by Dorien Kelly
Cara’s Rule for Success #3:
Reasoned thinking must always prevail over impulsive behavior...unless you’re temporarily incapable of thought.
It was no tribute to self-restraint that Cara lasted until Saturday afternoon before she conducted a drive-by of her office. No, a killer harpy of a hangover, with its filthy, curved talons piercing the flesh of her skull and its foul breath curling down the back of her neck, had a lot more to do with it.
She couldn’t recall how much she had drunk the night before, except that she hadn’t stopped until the cranberry juice was exhausted. She had a blurry memory of scrambled eggs and chili-cheese fries with a far more sober Bri and her fiancé, Seth, at one of those all-night greasy spoons where the only things slower than the cooks are the waitresses.
She wasn’t certain when, exactly, Seth had arrived on the scene, but knew for sure that the enamored couple had taken her home, since they had also awakened her at nine this morning to return her car keys.
After they flitted off, she’d dragged her sorry, aching carcass back to bed for a party girl’s ménage a trois with a pitcher of water and a couple of aspirin as her companions. There was a reason she didn’t drink frequently: she was no damn good at it.
Just past three, Cara managed to shower without drowning, and then pull on her best pair of ripped-at-the-knees jeans, a T-shirt and the Spitfire cap her eight-year-old, skateboarder nephew had given her for her thirtieth birthday. She’d found the hat a lot more entertaining than the office her co-workers had filled floor-to-ceiling with black balloons.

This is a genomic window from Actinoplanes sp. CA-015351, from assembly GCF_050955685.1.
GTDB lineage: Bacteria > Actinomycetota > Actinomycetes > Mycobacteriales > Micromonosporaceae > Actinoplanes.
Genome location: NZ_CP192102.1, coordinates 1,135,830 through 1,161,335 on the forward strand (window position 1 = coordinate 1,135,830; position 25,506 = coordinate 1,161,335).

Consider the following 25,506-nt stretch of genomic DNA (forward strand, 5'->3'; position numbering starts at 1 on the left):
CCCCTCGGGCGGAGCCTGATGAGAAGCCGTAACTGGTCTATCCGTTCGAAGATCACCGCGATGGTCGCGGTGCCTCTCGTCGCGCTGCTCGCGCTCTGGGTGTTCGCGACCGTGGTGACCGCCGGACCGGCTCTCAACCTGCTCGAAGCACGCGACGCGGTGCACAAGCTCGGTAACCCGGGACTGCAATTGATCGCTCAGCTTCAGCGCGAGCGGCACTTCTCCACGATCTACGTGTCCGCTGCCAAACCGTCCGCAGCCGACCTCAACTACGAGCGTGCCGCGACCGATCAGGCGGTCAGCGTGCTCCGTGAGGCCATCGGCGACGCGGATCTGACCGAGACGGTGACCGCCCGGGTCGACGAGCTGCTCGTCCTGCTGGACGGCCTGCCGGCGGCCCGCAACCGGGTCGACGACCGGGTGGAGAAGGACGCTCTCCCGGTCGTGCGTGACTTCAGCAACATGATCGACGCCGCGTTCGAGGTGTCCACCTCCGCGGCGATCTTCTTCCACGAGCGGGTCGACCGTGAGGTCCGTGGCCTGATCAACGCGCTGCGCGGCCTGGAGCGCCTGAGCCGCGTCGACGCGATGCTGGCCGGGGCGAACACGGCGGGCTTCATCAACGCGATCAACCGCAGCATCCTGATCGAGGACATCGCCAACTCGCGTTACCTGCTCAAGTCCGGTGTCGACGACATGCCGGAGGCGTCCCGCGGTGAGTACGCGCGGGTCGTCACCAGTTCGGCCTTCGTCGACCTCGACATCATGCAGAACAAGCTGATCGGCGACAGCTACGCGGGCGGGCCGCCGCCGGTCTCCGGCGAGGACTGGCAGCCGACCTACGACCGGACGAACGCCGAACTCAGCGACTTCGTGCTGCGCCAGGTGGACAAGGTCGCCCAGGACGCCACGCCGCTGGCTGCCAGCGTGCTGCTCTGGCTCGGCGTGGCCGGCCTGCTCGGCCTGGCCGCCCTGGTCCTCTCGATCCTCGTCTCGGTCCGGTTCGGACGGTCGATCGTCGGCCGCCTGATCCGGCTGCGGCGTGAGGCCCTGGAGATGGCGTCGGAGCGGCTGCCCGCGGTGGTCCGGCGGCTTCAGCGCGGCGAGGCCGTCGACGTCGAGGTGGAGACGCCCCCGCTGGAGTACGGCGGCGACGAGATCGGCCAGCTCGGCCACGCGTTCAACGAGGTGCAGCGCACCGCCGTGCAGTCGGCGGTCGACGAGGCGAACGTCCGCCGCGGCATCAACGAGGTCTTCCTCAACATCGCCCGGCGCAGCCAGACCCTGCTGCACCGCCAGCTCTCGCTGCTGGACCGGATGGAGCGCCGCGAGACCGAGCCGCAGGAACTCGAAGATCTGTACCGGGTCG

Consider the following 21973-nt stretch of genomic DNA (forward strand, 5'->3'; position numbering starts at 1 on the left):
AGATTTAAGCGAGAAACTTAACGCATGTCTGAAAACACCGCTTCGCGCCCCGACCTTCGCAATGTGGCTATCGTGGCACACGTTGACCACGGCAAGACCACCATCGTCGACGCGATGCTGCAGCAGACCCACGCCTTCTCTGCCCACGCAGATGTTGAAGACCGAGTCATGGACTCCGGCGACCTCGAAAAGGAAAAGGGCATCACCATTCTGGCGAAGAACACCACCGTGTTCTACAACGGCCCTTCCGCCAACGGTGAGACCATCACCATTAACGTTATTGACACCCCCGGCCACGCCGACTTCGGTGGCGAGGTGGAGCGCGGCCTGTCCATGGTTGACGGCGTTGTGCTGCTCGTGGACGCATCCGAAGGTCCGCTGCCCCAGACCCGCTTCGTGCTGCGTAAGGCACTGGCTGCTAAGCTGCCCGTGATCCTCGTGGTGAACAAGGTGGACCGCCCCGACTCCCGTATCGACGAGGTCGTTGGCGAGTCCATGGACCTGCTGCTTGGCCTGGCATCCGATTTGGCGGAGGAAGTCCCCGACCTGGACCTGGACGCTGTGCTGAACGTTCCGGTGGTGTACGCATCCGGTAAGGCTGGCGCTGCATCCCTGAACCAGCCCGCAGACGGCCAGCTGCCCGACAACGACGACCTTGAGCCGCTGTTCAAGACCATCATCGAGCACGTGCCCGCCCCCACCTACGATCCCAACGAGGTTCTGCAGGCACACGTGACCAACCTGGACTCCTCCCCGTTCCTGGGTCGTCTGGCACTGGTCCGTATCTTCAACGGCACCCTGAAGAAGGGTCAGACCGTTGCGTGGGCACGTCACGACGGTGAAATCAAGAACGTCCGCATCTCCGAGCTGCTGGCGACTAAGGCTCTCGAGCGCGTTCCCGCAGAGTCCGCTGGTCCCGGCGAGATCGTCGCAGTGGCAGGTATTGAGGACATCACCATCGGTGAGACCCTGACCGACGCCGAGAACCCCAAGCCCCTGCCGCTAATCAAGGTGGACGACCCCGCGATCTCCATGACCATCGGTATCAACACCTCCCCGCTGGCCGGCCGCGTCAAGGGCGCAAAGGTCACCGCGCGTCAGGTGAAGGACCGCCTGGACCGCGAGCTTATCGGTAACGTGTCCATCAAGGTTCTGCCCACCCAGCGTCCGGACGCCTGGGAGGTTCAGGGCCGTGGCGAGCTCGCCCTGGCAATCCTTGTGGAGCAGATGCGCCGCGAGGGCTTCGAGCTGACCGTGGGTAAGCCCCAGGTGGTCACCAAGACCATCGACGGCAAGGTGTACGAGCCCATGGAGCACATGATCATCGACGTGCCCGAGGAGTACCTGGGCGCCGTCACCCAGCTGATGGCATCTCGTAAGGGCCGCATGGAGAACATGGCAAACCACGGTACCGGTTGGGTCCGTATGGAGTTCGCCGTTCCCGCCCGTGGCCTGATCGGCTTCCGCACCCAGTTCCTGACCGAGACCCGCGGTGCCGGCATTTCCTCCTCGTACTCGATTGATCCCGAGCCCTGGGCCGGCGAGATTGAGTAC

Once she’d completed a mandatory stop at the dry cleaner’s to pick up half her wardrobe and drop off the other half, Cara headed north on Woodward, telling herself that she was just going for a relaxing drive. If it so happened that her randomly selected route took her past the imposing edifice of Saperstein, Underwood, it was mere happenstance.
Yeah, and she’d be singing backup for Aretha real soon.
As Cara neared her building, she asked herself a crucial question, one that should have occurred to her a good while earlier: Wasn’t there something the smallest bit sick in needing to see her office, if not actually be in it? She supposed there was, which meant she could always blame it on the hangover. Feeling marginally more justified, she flipped on her right turn signal and approached her brick-and-mortar security blanket.
In the lot were Vic Mancini’s Beemer and some cars she knew belonged to first-year associates. Among those, she still hadn’t bothered to sort out who owned what because they weren’t even blips on her "path to partnership" radar screen.